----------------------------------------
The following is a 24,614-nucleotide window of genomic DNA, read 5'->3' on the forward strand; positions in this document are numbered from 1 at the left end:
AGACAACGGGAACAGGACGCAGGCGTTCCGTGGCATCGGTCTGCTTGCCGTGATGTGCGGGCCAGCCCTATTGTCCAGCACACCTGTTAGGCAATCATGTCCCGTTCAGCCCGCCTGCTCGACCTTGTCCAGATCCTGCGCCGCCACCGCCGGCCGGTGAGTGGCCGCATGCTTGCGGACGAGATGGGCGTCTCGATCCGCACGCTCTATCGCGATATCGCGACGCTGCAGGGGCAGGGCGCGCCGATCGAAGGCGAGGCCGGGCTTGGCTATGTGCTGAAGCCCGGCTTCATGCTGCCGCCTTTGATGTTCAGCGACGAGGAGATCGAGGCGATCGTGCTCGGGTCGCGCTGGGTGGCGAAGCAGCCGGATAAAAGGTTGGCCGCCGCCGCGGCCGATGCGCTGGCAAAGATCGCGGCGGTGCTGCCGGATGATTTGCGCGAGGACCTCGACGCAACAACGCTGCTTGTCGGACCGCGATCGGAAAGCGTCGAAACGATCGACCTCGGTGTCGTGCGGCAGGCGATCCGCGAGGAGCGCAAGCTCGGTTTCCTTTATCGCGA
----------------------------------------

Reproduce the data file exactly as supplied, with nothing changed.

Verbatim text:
The following is a 24,614-nucleotide window of genomic DNA, read 5'->3' on the forward strand; positions in this document are numbered from 1 at the left end:
AGACAACGGGAACAGGACGCAGGCGTTCCGTGGCATCGGTCTGCTTGCCGTGATGTGCGGGCCAGCCCTATTGTCCAGCACACCTGTTAGGCAATCATGTCCCGTTCAGCCCGCCTGCTCGACCTTGTCCAGATCCTGCGCCGCCACCGCCGGCCGGTGAGTGGCCGCATGCTTGCGGACGAGATGGGCGTCTCGATCCGCACGCTCTATCGCGATATCGCGACGCTGCAGGGGCAGGGCGCGCCGATCGAAGGCGAGGCCGGGCTTGGCTATGTGCTGAAGCCCGGCTTCATGCTGCCGCCTTTGATGTTCAGCGACGAGGAGATCGAGGCGATCGTGCTCGGGTCGCGCTGGGTGGCGAAGCAGCCGGATAAAAGGTTGGCCGCCGCCGCGGCCGATGCGCTGGCAAAGATCGCGGCGGTGCTGCCGGATGATTTGCGCGAGGACCTCGACGCAACAACGCTGCTTGTCGGACCGCGATCGGAAAGCGTCGAAACGATCGACCTCGGTGTCGTGCGGCAGGCGATCCGCGAGGAGCGCAAGCTCGGTTTCCTTTATCGCGA